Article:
Prior to this 2023-2024 cycle, Columbia Law School asked for a traditional Personal Statement and gave applicants the option to write a Diversity Statement. This year, applicants will have the option to submit one Supplementary Statement from five options, which are included below.
New Columbia Law Supplementary Statement Options:
Source: Columbia Law Fall 2024 JD Application (LSAC)
Optional Supplementary Statements. Please note that these questions are completely optional and if an applicant chooses not to submit a response to any of these questions, it will not have an impact on their admissions decision. Applicants should choose no more than one supplemental statement, which should be no longer than 500 words double spaced. Kindly note that supplemental statement may be shorter than 500 words.
- A hallmark of the Columbia experience is being able to learn and thrive in an equitable and inclusive community with a wide range of perspectives. Tell us about an aspect of your own perspective, viewpoint or lived experience that is important to you, and describe how it has shaped the way you would learn from and contribute to Columbia’s diverse and collaborative community.
- We recognize that many applicants have faced adversity in myriad ways and to varying extents throughout their lives. Tell us about an example of adversity or a challenging circumstance in your own life and describe how you overcame it and how that experience has shaped your life and your own perspective.
- Columbia Law School aims to prepare its students to be advocates as well as effective leaders. Tell us about an example of leadership in your own life whether in an educational, professional, or personal setting and how those leadership skills and qualities would contribute to your legal education and the profession.
- Columbia Law School’s mandatory pro bono program requires that every student devote at least 40 hours to public interest law service during their time in law school. Tell us about your own commitment to public service and describe how volunteer work, advocacy, community service, pro bono work, and/or extra-curricular activities have shaped who you are today and how you want to continue serving the public good during law school.
- Tell us why you are applying to Columbia Law School and how the Law School's programs, faculty, curricular and extra-curricular offerings, location, and/or community would be a good fit for your legal education given your own academic, professional, or personal goals.
NYU School of Law
Prior to this year, NYU Law offered applicants the option to submit an Underrepresented Group statement. This year, that statement has been replaced by an Optional Additional Information attachment with the below prompt.
New NYU Law Optional Additional Information Prompt:
Source: NYU Law Fall 2024 JD Application (LSAC)
New York University School of Law seeks to enroll a student body from a broad spectrum of society. The Committee on Admissions encourages you to provide any information that may be helpful to us in reaching a thoughtful decision on your application. While the choice as to whether and what information to submit to the Committee is entirely yours, any information you provide will be used to give the Committee a more complete understanding of your academic, professional, and personal background; to help the Committee reach an informed decision on your application; and to aid the Committee in selecting a student body with a range of experiences.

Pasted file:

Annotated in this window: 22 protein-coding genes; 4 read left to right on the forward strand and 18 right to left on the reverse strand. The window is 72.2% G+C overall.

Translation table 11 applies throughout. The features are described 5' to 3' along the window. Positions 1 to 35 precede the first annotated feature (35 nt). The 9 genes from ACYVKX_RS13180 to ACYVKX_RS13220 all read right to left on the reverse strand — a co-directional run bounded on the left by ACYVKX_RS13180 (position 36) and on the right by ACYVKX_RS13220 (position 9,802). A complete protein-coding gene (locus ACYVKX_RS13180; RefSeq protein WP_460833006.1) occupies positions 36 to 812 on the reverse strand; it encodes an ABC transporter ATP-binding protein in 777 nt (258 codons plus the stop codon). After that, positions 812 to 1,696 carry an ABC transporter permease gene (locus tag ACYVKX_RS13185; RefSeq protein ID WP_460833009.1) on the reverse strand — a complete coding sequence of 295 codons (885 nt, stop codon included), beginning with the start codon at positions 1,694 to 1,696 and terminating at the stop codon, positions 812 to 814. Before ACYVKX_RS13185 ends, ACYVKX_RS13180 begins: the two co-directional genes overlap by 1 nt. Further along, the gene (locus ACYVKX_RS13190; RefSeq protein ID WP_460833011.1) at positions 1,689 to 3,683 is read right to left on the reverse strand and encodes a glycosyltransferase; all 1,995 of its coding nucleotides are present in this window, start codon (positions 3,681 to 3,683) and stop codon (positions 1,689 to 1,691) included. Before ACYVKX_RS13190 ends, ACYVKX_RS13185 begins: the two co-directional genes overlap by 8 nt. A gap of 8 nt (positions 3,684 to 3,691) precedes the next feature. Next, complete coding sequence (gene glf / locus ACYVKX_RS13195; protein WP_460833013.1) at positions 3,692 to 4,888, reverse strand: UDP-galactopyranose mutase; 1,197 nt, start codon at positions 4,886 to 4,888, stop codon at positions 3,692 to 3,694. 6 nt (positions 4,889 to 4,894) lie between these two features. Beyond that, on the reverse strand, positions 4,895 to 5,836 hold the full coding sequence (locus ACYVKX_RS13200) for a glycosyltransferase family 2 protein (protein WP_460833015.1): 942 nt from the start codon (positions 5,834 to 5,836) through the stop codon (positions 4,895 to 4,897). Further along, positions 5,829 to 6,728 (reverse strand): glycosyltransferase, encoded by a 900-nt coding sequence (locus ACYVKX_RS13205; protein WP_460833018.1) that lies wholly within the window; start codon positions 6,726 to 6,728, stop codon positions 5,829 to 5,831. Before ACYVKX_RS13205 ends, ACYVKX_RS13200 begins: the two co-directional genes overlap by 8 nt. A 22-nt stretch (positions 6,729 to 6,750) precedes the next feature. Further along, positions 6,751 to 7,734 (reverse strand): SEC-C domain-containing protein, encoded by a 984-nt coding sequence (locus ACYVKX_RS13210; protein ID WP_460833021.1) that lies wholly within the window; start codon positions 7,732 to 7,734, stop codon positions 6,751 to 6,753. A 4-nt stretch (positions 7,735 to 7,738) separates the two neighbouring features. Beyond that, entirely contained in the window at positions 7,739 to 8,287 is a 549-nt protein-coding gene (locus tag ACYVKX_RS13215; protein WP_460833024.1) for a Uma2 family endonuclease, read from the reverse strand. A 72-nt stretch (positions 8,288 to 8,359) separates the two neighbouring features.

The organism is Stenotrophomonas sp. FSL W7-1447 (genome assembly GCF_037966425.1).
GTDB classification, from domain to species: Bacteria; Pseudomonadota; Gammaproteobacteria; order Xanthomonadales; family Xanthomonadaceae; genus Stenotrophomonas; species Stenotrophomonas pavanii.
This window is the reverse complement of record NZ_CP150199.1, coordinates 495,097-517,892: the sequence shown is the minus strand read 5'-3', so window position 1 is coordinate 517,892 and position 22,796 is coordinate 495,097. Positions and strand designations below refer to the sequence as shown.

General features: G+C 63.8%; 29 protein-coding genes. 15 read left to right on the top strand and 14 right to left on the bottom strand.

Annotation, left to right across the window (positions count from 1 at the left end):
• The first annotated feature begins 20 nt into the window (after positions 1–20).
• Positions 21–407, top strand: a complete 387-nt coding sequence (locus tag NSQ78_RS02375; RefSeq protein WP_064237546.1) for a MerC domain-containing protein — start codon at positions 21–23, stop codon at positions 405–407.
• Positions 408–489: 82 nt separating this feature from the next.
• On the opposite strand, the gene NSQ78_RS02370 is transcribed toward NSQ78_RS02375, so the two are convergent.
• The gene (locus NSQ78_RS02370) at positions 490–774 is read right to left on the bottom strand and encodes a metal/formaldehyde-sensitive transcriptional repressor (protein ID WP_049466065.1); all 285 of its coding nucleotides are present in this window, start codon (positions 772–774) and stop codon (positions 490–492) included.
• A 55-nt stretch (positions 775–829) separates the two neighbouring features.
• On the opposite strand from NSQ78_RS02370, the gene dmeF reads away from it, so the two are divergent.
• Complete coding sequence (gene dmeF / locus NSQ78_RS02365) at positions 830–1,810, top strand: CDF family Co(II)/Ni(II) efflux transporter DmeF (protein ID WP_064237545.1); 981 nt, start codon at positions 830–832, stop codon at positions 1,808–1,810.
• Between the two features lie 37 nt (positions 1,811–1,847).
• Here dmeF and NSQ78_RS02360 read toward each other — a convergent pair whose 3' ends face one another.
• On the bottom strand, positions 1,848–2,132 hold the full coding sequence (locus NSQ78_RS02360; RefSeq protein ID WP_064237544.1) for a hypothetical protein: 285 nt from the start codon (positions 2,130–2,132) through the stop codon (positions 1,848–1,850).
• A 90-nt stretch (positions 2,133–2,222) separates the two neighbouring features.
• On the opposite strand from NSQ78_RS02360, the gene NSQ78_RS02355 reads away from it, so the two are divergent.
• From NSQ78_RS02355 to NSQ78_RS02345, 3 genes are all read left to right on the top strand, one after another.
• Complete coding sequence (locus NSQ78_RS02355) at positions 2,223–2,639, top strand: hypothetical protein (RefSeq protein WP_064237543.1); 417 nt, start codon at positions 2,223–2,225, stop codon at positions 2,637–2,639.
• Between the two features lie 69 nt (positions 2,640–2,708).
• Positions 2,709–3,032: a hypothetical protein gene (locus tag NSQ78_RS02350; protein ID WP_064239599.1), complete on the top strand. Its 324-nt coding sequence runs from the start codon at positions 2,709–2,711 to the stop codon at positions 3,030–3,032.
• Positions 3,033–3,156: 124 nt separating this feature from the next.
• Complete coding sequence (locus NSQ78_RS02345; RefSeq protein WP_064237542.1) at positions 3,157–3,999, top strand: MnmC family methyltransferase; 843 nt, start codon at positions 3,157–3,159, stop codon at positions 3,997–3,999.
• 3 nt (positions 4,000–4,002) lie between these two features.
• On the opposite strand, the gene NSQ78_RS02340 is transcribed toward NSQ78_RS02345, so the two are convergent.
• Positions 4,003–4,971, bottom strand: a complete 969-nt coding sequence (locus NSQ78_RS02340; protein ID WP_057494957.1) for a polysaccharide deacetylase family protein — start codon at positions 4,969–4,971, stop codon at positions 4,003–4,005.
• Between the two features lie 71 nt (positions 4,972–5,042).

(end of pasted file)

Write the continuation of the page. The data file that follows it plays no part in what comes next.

This is an opportunity to share with the Committee information about how your background will enable you to contribute to the NYU Law community. Information that has been helpful in the past includes but is not limited to meaningful leadership experience; significant community involvement; personal/family history of educational or socioeconomic disadvantage or unusual circumstances which may have affected academic performance and how you exceled despite those circumstances; and skills you have developed to overcome adversity. This list is not all-inclusive, but we offer it for you to think about as you consider whether such information might be relevant in your case, and to assure you that it is quite appropriate.
University of Pennsylvania Carey Law School
Prior to this year, Penn Law gave applicants four choices for optional essays—one on diversity (wording changed this year, see below); one on core strengths, goals, and values (same this year); one asking, "What do you find valuable (or challenging) about a collaborative environment?" (removed this year); and one on reasons that the applicant's academic record or test scores do not accurately reflect their aptitude (i.e., a GPA/LSAT addendum) (same this year). This year's new prompts are below.
New Penn Law Optional Essay Prompts:
- Penn Carey Law is committed to achieving an expansive and inclusive law school community that brings a diverse range of ideas, experiences, and perspectives to our classrooms. Tell us how your lived experience informs who you are today.
- Describe a significant challenge you have faced and the steps you have taken to overcome this challenge.
- What strength or quality do you have that most people might not see or recognize?